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More local papers will close unless digital advertising imbalance is addressed, committee told

LOCAL newspapers will close unless the dramatic imbalance in the digital advertising landscape that fails to adequately reward the content creators for their investment in news is addressed, an influential parliamentary committee has been told.

Giving evidence on behalf of the News Media Association to the House of Lords Communications Committee’s enquiry into advertising, Newsquest chief executive Henry Faure Walker (right) said the dominance of Google and Facebook was creating a problem in the digital advertising marketplace.  

 “We think there is a case for the CMA to review the digital advertising market and make some recommendations as to how it can foster a more competitive marketplace,” Mr Faure Walker said. “I think unless something changes significantly to the revenue outlook, and what we’re seeing is still steep revenue decline, then more local newspapers will close and hit the wall.”

Mr Faure Walker appeared as a witness on Tuesday last week alongside head of public policy Guardian Media Group Matt Rogerson who called upon the committee to take action to help make the digital advertising marketplace more transparent.

The session also heard from ISBA director general Phil Smith who said that advertisers lacked choice in the digital space and called for “urgent action” to be taken to address brand safety concerns following the latest revelations from The Times around brands appearing next to inappropriate content on YouTube.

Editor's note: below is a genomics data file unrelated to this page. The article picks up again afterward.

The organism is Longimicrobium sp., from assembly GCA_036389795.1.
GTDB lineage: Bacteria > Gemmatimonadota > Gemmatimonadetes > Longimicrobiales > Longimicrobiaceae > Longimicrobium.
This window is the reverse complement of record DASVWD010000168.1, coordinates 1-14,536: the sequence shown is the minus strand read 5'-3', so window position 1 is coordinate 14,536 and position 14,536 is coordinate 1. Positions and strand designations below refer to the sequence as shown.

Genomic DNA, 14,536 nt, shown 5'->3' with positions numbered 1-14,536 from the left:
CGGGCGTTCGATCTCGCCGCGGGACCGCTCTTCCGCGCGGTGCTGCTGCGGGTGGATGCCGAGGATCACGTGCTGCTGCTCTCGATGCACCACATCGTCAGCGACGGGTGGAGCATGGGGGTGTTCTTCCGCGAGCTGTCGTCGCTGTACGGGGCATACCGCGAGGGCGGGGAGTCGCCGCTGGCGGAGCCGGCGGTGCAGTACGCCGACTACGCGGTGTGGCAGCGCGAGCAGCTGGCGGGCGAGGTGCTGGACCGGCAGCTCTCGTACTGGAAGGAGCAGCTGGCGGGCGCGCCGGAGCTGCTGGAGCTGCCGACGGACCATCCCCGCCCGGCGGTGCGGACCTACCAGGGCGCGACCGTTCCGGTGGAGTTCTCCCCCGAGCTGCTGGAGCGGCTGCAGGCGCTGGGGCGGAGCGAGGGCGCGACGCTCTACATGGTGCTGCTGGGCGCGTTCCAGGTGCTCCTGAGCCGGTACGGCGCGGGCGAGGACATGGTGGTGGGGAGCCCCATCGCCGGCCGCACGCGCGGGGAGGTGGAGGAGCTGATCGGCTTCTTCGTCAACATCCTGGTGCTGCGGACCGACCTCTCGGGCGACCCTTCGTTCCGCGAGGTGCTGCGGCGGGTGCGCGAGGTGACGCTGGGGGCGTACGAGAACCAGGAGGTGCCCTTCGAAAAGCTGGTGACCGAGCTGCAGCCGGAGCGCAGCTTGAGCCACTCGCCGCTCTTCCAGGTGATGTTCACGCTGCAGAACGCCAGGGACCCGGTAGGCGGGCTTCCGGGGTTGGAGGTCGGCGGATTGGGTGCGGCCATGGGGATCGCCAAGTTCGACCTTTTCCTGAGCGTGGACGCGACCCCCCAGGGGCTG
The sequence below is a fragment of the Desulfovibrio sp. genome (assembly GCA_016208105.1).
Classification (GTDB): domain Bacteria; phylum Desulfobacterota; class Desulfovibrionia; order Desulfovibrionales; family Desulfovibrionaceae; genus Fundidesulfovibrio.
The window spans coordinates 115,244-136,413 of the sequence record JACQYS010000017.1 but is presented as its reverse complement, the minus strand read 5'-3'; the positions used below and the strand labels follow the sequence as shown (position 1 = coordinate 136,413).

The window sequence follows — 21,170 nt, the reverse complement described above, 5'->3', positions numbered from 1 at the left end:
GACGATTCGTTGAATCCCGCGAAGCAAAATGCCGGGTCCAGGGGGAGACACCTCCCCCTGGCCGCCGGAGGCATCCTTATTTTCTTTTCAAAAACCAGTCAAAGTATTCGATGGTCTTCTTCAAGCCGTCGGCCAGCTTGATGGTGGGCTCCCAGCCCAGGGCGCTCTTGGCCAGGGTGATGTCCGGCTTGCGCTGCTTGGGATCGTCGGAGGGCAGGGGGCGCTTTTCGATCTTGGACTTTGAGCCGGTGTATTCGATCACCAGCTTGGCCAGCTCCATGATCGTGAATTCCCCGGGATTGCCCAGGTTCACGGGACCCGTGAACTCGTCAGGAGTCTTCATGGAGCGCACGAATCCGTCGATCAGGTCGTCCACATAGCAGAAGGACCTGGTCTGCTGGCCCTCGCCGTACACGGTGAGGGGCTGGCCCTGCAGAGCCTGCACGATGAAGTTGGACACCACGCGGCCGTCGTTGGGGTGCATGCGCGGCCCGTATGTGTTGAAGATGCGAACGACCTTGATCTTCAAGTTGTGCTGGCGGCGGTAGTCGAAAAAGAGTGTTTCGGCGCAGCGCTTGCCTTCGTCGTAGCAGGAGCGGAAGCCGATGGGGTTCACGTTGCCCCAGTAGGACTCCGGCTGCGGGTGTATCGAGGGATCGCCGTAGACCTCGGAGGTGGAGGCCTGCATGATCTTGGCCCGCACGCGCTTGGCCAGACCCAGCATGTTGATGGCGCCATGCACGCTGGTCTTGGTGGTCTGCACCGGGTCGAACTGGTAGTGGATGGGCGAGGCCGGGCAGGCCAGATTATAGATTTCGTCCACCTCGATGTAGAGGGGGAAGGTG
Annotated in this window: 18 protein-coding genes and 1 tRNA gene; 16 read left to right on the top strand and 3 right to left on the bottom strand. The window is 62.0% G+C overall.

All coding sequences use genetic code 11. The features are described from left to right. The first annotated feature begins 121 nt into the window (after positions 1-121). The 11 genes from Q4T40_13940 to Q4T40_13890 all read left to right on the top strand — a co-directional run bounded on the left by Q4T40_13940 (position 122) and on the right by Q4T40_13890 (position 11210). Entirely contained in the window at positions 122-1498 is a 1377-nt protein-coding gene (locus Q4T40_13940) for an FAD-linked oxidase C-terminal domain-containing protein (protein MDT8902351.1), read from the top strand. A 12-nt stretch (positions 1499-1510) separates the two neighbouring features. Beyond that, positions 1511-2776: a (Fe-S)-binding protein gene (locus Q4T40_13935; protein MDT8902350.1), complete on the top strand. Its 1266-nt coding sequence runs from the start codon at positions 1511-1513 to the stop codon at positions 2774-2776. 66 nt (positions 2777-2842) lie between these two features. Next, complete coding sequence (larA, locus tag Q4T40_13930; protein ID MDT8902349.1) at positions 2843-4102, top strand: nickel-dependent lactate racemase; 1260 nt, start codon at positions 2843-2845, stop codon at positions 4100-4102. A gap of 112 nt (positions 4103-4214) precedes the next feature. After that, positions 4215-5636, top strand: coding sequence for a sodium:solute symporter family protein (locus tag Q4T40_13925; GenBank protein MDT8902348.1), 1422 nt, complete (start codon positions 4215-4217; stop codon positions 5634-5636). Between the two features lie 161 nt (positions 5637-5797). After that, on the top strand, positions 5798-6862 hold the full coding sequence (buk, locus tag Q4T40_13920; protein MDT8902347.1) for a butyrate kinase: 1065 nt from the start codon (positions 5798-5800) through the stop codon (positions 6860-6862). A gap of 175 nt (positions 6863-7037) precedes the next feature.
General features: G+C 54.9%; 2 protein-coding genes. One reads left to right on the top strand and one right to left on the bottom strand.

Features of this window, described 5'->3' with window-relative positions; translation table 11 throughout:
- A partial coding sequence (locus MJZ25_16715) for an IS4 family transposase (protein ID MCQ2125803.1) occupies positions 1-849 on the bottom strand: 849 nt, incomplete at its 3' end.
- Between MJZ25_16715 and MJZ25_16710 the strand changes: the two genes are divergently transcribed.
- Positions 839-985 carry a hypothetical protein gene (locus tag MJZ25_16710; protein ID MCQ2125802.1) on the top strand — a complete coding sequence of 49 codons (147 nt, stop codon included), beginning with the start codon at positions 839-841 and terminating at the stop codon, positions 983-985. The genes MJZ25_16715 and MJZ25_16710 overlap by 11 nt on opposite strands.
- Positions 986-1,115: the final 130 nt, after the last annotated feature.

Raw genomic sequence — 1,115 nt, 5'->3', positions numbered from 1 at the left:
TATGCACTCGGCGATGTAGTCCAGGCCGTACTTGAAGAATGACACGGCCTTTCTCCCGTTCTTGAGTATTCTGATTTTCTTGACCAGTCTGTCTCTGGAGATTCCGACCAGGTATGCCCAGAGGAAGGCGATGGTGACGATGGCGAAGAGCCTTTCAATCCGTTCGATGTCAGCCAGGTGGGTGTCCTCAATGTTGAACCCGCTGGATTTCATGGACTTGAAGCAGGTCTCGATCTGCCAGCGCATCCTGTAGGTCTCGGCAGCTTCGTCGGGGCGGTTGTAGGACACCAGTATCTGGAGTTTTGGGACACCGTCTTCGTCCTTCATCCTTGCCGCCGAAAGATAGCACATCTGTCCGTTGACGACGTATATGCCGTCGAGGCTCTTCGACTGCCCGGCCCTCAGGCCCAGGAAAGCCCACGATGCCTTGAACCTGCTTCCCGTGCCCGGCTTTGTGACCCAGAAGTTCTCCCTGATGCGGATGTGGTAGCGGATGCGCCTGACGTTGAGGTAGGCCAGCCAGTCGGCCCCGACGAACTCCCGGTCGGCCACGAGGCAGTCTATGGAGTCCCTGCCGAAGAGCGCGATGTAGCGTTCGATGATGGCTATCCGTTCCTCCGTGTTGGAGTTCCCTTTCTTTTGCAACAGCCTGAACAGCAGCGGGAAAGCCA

In his evidence, Mr Faure Walker cited the NMA’s study of Newswhip study, which shows that 47 per cent of all engagements on UK content on social media are powered by commercial news brands but, Mr Faure Walker said, news brands are “only getting a very few crumbs on the revenue table.”

We are in dialogue with them but they are very slow to move and I think one needs to put more pressure on Google and Facebook possibly, in my view, through regulation so that we can create a more balanced marketplace,” Mr Faure Walker added.

In his evidence, Mr Rogerson cited Enders Analysis stats stating that for every £31 in lost print advertising news media brands were only recouping £1 in digital advertising revenue. The print sector’s share of the advertising market had dropped from 30 per cent in 2008 to just 10 per cent in 2018, he added. 

'The internet is not free'

Mr Rogerson added: “There’s this great myth that I’ve seen in some of the submissions to this committee that the internet is somehow free. The internet is not free. Both of our organisations invest a lot of money in the journalism which is distributed online and we find that we don’t necessarily get an amount of reward for that which is necessarily commensurate with the effort.”

Advertising had become “disconnected” from content instead following audiences around the web, he  added.  He continued: “The two platforms that have the most personal data on the most people are Google and Facebook.

Therefore, advertisers book to follow an audience round the web regardless of where they go in terms of the quality environment and that’s a fundamental change in the way the advertising industry has worked – it delinks from quality content and absolutely attaches to the audience.”

Read the full story on the News Media Association website: http://www.newsmediauk.org/Latest/more-local-papers-will-close-unless-digital-advertising-imbalance-addressed-committee-told

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